To make a success of President Trump's first visit to Britain, the White House and Downing Street should listen to the U.S. Ambassador to the United Kingdom and have the president visit in late February.
With the new U.S. embassy to London opening in late February, Ambassador Woody Johnson told the BBC this week that he hopes Trump will preside over the celebrations. There are five good reasons why Johnson is right to suggest the February date.
First off, Trump is a real estate guru who likes big statement buildings. And the new U.S. embassy certainly makes a big statement!
Lined by a partial moat on one side, the ultra-modern fixture looks like something out of a "Star Trek" movie. But its location on the south side of the River Thames is also notable. After all, the vast majority of embassies in London (including the current U.S. embassy) are located north of the river. By relocating south of the river, the U.S. will provide an economic catalyst to a long-impoverished area of Britain's capital city.
Second, making a specific effort to attend the opening of America's embassy to its closest ally, Trump will show the British people that he respects them and the special relationship. Moreover, seeing as the new embassy is less than half a mile from the headquarters of Britain's Secret Intelligence Service (CIA equivalent) and in the line of sight from the Security Service (Britain's domestic espionage service), it will make national security cooperation easier than ever before. Trump might want to reference this intelligence relationship in his speech; it forms the foundation of strong U.S.-U.K. relations.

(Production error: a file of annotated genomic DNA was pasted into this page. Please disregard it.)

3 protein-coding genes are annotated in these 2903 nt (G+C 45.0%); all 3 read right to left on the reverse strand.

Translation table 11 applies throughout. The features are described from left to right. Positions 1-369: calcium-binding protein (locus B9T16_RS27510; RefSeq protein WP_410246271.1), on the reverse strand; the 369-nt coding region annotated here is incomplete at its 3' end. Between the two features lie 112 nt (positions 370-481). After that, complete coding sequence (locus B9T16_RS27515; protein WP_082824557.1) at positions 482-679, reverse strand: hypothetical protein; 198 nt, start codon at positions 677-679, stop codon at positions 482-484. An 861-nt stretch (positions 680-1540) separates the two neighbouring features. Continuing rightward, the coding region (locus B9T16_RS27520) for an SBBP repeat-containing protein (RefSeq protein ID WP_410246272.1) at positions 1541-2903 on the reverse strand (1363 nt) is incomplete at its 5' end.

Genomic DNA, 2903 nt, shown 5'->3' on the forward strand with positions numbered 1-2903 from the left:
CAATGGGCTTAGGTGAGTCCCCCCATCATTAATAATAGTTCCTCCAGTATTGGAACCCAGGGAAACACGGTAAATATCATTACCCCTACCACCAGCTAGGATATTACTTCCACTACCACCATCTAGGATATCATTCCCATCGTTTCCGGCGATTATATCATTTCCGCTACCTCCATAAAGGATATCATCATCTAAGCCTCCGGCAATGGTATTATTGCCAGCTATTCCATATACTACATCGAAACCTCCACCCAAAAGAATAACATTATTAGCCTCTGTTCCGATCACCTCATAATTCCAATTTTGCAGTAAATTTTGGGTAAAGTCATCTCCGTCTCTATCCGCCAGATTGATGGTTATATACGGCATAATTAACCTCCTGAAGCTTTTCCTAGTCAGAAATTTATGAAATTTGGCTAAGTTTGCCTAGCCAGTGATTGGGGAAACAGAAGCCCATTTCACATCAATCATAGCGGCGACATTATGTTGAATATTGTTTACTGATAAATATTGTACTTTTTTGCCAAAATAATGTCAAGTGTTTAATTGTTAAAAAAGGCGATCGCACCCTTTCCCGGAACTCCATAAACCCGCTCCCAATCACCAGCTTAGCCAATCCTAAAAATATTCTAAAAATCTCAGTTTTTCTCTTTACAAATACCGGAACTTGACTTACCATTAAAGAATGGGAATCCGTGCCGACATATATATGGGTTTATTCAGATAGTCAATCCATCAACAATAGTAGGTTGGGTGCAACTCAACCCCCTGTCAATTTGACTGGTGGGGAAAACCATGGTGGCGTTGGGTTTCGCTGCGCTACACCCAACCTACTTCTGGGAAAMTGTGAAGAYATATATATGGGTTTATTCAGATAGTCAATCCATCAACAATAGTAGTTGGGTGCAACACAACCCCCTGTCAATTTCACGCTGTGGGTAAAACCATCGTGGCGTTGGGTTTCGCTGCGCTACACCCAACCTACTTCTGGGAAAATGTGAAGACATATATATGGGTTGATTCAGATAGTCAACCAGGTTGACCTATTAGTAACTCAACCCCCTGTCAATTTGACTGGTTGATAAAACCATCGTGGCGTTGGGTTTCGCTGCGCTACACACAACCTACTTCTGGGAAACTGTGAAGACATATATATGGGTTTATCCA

Third, late February will be the 74th anniversary of the joint U.S.-U.K. "Big Week" bombing campaign against Nazi Germany. Trump should use that anniversary to make a speech at the Royal Air Force's Bomber Command Memorial in London.
A joint action between the 8th and 15th U.S. Army-Air Forces and the British Royal Air Force's Bomber and Fighter commands, Operation Argument (as "Big Week" was officially known) involved thousands of sorties against German industrial targets. Fought over six days, Operation Argument cost the lives of over 1,500 courageous American and British air personnel but inflicted irreplaceable losses on German aircrews. Facing the Soviet onslaught from the East and the looming D-Day invasion, "Big Week" left Germany in a position of permanent air inferiority.
Yet because of the civilian casualties that allied bomber crews inflicted on Germany during World War II, their heroism is today sometimes disregarded. Trump's remembrance of them would earn him the gratitude of the British government, military families, and many others (including myself, the grandson of an RAF bomber command pilot).
Fourth, seeing as the month of February in London is notorious for its cold weather and abundant rain, Trump's visit will mitigate the potential for protests that might occur in the summer. Considering the scale of Trump's unpopularity in Britain, this is no small concern. From both the U.S. and British government perspectives, it would be far more preferable if Trump could see London without a sea of angry protesters following him.
Fifth, the new embassy is only a short journey from Downing Street and Buckingham Palace, and thus will mitigate any security concerns.
As I say, a February embassy opening trip is a good choice! Woody Johnson is turning out to be a much better choice than I anticipated.